The Sheepman—Glenn Ford, Leslie Nielsen, Shirley MacLaine, Pernell Roberts, Edgar Buchanan, Slim Pickens, Mickey Shaughnessy, Pedro Gonzalez Gonzalez (1958; Dir: George Marshall)
A congenial range war western, as the cattlemen in town try to cope with and drive out Jason Sweet (Glenn Ford), a newcomer-sheepman who’s good with a gun and has a sense of humor and his own way of going about things. Not exactly a full-on satire like, say, Support Your Local Sheriff, it nevertheless has a well-developed sense of humor and a lot of satiric elements, especially in the first half.
Col. Stephen Bedford (Leslie Nielsen), now a respectable local cattle baron, is also the morally slippery Johnny Bledsoe from Sweet’s Texas past. Sweet has won all these sheep in a card game in Denver and wants to graze them on common range. He begins by winning a fight he picks with the toughest man in town, the none-too-smart Jumbo McCall (Mickey Shaughnessy).
The conflicts here include not only the obvious cattle vs. sheep, but there are also the conflicted loyalties of Shirley MacLaine’s Dell Payton, who’s attracted to Sweet but all of whose other interests are on the side of the cattlemen. She’s also engaged to Bedford. She does participate in a plan to distract Sweet at a dance while his sheep are removed, which Sweet takes as a betrayal. Sweet will obviously have to confront Bedford’s gunman Choctaw Neal and probably Bedford himself. The question is less what will happen than how it will happen.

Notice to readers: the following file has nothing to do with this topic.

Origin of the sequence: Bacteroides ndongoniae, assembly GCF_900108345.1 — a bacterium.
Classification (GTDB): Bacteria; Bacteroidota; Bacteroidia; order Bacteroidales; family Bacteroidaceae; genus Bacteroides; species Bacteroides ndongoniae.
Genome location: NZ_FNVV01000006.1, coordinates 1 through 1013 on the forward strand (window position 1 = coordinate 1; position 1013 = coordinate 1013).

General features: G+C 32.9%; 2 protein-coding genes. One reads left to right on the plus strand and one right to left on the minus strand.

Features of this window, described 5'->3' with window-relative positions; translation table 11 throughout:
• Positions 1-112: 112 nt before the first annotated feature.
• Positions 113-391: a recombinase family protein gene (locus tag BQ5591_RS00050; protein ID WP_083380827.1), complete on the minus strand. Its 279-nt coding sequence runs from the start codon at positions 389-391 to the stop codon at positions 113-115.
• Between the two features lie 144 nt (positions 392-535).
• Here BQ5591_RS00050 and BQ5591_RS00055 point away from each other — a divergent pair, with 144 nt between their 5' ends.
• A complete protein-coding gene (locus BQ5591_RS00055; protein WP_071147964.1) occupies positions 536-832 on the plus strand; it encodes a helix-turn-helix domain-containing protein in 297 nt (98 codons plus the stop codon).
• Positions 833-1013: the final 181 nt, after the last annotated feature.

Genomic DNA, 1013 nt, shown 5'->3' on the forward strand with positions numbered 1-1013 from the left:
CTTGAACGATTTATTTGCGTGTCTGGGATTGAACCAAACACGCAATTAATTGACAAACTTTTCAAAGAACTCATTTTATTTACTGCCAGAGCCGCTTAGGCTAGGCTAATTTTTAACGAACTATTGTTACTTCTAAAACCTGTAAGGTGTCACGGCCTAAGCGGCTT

In addition to pitting two Canadian-born actors (Ford and Nielsen) against each other, Pernell Roberts is gunslinger Choctaw Neal, in his pre-Bonanza days (and a year before playing another more nuanced role as a quasi-heavy in Ride Lonesome). The young Shirley MacLaine is excellent as the cattleman’s daughter/romantic interest in one of her two westerns (with Two Mules for Sister Sara). Character actors Edgar Buchanan, Slim Pickens and Mickey Shaughnessy are also good in this one. Pedro Gonzalez Gonzalez is good as Sweet’s head sheepherder, a year before playing a Mexican hotelier in Rio Bravo.
Altogether, a pretty good and quite watchable western, nicely paced. It came out the same year as Cowboy, another seldom-seen but good Glenn Ford western. It has good dialogue; William Bowers and James Edward Grant (a favorite writer of John Wayne’s) got an Oscar nomination for the screenplay. It should be seen in several ways as a precursor of Support Your Local Sheriff. It uses the phrase “town character” ten years before Support Your Local Sheriff (which was also written by William Bowers). It’s one of several good George Marshall-Glenn Ford movies (comedies, some military like Advance to the Rear, Imitation General, It Started with a Kiss; The Gazebo), several of which were written by William Bowers, too. George Marshall, director of the original Destry Rides Again and the less memorable 1954 remake with Audie Murphy, had a good touch with humor. In color.